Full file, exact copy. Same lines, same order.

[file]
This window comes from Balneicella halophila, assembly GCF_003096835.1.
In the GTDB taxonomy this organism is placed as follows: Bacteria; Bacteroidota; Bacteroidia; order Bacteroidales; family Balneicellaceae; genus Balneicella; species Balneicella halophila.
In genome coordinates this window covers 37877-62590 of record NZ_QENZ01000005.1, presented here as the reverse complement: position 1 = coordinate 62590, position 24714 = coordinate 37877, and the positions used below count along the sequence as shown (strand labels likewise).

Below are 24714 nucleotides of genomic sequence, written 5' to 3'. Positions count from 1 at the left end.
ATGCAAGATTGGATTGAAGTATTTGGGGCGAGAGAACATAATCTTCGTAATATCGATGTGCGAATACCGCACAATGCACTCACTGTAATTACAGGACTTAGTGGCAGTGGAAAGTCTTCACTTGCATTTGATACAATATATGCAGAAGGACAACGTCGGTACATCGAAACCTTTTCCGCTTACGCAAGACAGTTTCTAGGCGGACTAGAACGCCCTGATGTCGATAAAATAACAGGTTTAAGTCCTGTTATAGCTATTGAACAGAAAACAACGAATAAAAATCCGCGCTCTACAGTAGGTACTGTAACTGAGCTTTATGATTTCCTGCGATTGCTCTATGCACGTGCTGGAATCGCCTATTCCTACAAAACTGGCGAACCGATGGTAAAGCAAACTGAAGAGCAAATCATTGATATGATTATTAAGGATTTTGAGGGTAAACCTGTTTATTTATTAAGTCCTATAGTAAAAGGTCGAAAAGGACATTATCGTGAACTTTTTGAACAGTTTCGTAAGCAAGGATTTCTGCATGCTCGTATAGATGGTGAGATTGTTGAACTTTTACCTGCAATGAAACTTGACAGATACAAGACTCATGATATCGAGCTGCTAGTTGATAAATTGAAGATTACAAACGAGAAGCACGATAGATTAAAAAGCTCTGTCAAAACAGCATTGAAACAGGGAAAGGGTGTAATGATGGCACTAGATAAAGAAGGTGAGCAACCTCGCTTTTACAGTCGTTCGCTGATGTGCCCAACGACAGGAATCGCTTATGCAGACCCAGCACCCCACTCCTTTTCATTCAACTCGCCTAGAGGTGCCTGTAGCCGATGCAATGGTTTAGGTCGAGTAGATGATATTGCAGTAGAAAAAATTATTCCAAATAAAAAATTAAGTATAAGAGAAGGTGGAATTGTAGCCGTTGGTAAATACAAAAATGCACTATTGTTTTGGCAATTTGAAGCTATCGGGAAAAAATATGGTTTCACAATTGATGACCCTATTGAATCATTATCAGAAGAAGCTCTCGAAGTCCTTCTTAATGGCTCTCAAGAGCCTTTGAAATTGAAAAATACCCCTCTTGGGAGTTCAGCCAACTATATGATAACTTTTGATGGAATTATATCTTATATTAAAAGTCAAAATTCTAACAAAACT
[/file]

This window comes from Balneicella halophila, assembly GCF_003096835.1.
In the GTDB taxonomy this organism is placed as follows: Bacteria; Bacteroidota; Bacteroidia; order Bacteroidales; family Balneicellaceae; genus Balneicella; species Balneicella halophila.
In genome coordinates this window covers 37877-62590 of record NZ_QENZ01000005.1, presented here as the reverse complement: position 1 = coordinate 62590, position 24714 = coordinate 37877, and the positions used below count along the sequence as shown (strand labels likewise).

Below are 24714 nucleotides of genomic sequence, written 5' to 3'. Positions count from 1 at the left end.
ATGCAAGATTGGATTGAAGTATTTGGGGCGAGAGAACATAATCTTCGTAATATCGATGTGCGAATACCGCACAATGCACTCACTGTAATTACAGGACTTAGTGGCAGTGGAAAGTCTTCACTTGCATTTGATACAATATATGCAGAAGGACAACGTCGGTACATCGAAACCTTTTCCGCTTACGCAAGACAGTTTCTAGGCGGACTAGAACGCCCTGATGTCGATAAAATAACAGGTTTAAGTCCTGTTATAGCTATTGAACAGAAAACAACGAATAAAAATCCGCGCTCTACAGTAGGTACTGTAACTGAGCTTTATGATTTCCTGCGATTGCTCTATGCACGTGCTGGAATCGCCTATTCCTACAAAACTGGCGAACCGATGGTAAAGCAAACTGAAGAGCAAATCATTGATATGATTATTAAGGATTTTGAGGGTAAACCTGTTTATTTATTAAGTCCTATAGTAAAAGGTCGAAAAGGACATTATCGTGAACTTTTTGAACAGTTTCGTAAGCAAGGATTTCTGCATGCTCGTATAGATGGTGAGATTGTTGAACTTTTACCTGCAATGAAACTTGACAGATACAAGACTCATGATATCGAGCTGCTAGTTGATAAATTGAAGATTACAAACGAGAAGCACGATAGATTAAAAAGCTCTGTCAAAACAGCATTGAAACAGGGAAAGGGTGTAATGATGGCACTAGATAAAGAAGGTGAGCAACCTCGCTTTTACAGTCGTTCGCTGATGTGCCCAACGACAGGAATCGCTTATGCAGACCCAGCACCCCACTCCTTTTCATTCAACTCGCCTAGAGGTGCCTGTAGCCGATGCAATGGTTTAGGTCGAGTAGATGATATTGCAGTAGAAAAAATTATTCCAAATAAAAAATTAAGTATAAGAGAAGGTGGAATTGTAGCCGTTGGTAAATACAAAAATGCACTATTGTTTTGGCAATTTGAAGCTATCGGGAAAAAATATGGTTTCACAATTGATGACCCTATTGAATCATTATCAGAAGAAGCTCTCGAAGTCCTTCTTAATGGCTCTCAAGAGCCTTTGAAATTGAAAAATACCCCTCTTGGGAGTTCAGCCAACTATATGATAACTTTTGATGGAATTATATCTTATATTAAAAGTCAAAATTCTAACAAAACT